The Anonymous attack campaign was first reported by Softpedia, which said the attackers had declared the Spamhaus Project to be "an offshore criminal network of tax circumventing self-declared Internet terrorists pretending to be 'spam' fighters."
But in a statement published Tuesday titled "Softpedia publish false story of Spamhaus," Spamhaus claimed that the "Softpedia news site was today conned by a spammer into publishing a false article" about the distributed denial of service (DDoS) attack.
"The DDoS attack carried out against the Spamhaus website over the weekend was carried out by a Russian criminal malware gang and NOT by Anonymous," it said. According to Spamhaus, the reporter behind the Softpedia story, Eduard Kovacs, "was conned by a spammer named Andrew Jacob Stephens (listed in Spamhaus ROKSO) who simply posted a fake 'Anonymous Operation' to Pastebin." Contacted by email later Tuesday, Kovacs replied that "I have updated the article to clarify the source of the attack."
ROKSO refers to Spamhaus' Register Of Known Spam Operations database, which lists what it says are the world's top 100 spammers, who collectively account for 80% of all spam. That list includes Stephens, aka "Mail Mascot," and describes him as being a "spamware, spam service and spam list seller" listed as operating from both Florida and Cincinnati. Spamhaus has also published a picture of Stephens, posing with an unnamed woman, and accused him of selling spamware, harvested lists that are falsely labeled as only containing users who opted in, as well as bulletproof hosting services.
[ Want to know about the latest Anonymous investigation? See Anonymous Investigators Probe Reuters Reporter, Sabu. ]
The Spamhaus Project was founded in 1998 by Steve Linford, and is based in Geneva, Switzerland, as well as London, and run by about three dozen investigators and forensic specialists. Numerous service providers, as well as governments and military networks, use Spamhaus' real-time spam-blocking databases (DNSBLs) to help them cut down on spam.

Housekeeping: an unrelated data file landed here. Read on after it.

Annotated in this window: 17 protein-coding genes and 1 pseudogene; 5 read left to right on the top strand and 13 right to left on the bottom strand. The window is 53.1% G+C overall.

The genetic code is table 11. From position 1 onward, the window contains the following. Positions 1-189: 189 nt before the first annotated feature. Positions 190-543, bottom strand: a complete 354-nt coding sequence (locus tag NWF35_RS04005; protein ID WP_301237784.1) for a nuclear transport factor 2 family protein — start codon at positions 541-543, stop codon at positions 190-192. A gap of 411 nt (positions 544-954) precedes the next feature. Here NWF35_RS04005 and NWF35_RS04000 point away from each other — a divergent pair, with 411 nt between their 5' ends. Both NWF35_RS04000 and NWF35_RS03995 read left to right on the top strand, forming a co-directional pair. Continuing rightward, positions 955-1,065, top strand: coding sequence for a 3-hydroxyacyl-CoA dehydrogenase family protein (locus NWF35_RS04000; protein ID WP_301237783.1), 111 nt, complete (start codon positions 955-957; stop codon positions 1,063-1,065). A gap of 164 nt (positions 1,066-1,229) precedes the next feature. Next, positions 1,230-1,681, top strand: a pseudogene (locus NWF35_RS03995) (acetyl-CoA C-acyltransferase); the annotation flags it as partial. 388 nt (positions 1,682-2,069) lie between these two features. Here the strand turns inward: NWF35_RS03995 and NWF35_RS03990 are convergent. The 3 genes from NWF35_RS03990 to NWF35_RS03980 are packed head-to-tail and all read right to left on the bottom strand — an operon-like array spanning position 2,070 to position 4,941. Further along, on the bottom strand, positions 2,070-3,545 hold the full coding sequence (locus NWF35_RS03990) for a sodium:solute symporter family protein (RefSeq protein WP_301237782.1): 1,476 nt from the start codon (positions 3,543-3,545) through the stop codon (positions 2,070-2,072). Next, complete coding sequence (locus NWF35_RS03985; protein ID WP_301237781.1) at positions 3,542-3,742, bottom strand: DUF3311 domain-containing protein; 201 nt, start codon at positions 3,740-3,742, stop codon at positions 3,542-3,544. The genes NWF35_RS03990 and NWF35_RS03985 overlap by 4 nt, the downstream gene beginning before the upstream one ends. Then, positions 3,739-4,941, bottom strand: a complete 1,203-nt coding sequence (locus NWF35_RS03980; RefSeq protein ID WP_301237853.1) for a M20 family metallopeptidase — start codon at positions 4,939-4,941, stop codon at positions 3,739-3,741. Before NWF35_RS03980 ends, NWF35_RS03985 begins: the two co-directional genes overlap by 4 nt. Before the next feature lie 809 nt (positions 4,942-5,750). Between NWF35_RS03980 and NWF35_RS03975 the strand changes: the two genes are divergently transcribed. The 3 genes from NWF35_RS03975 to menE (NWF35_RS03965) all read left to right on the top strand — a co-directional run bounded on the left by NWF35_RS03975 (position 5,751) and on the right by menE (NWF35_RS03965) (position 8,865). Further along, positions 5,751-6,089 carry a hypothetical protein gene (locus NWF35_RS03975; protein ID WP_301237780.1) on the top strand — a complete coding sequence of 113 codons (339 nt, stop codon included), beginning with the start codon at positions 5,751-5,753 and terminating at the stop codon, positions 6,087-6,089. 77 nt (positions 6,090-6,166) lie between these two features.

The Pastebin post uploaded Monday and cited by Softpedia had announced the launch of "Operation Stophaus -- Stop Spamhaus" and referenced a website devoted to the "Stophaus movement," which Spamhaus said is run by Stevens.
"Spamhaus has recently blackmailed several multinational carriers into disconnecting clients, breaching their own contracts, without any legal procedure whatsoever, and pretty much everyone on the internet so-far has feared spamhaus too much to report them to the authorities, wether (sic) they have a legal department to do so or not," claimed the Pastebin post. Interestingly, the word "Anonymous" wasn't mentioned in the post, although it did close with a variation on the group's tagline, saying: "We are legion / We never forget / Spamhaus should have expected us."
Spamhaus did, however, alert users Sunday night that it was being targeted as part of a large DDoS attack. The attack appeared to be targeting the service's composite blocking list (CBL) website, which includes the CBL and exploits block list (XBL) of machines that appear to be infected by malware.
"Late last night I, and a number of other folks, received mail from Spamhaus informing us of a major denial of service attack against their servers. The attack is so bad that the website and main mailserver is currently offline," said Laura Tessmer Atkins of anti-spam consultancy Word to the Wise, in a blog posted Monday. "Spamhaus is working to bring the mailserver and website back up, and are hoping to have it up later today."
A Spamhaus media contact didn't immediately respond Tuesday to an emailed request for comment about whether the service was still suffering a DDoS attack. But late Monday, some Spamhaus users were reporting that the affected services appeared to once again be working.
The DDoS attack wasn't the first time that Spamhaus had been targeted by organizations that it blocked or apparently angered.